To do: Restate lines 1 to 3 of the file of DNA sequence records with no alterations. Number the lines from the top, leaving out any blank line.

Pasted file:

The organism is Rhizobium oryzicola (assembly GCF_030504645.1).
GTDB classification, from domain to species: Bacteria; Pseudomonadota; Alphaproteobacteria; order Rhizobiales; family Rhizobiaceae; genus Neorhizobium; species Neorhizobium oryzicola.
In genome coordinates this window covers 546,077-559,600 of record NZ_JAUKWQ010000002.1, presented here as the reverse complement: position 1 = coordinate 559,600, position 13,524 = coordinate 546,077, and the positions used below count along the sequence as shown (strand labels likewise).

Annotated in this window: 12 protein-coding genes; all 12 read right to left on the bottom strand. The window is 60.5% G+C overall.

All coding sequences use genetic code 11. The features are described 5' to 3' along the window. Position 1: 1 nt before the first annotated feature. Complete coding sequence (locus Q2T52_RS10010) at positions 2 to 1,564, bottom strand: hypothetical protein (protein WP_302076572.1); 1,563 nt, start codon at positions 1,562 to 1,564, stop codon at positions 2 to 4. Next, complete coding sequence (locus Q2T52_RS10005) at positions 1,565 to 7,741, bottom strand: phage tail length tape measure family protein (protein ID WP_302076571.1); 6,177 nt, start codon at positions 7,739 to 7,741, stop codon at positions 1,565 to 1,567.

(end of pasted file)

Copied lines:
The organism is Rhizobium oryzicola (assembly GCF_030504645.1).
GTDB classification, from domain to species: Bacteria; Pseudomonadota; Alphaproteobacteria; order Rhizobiales; family Rhizobiaceae; genus Neorhizobium; species Neorhizobium oryzicola.
In genome coordinates this window covers 546,077-559,600 of record NZ_JAUKWQ010000002.1, presented here as the reverse complement: position 1 = coordinate 559,600, position 13,524 = coordinate 546,077, and the positions used below count along the sequence as shown (strand labels likewise).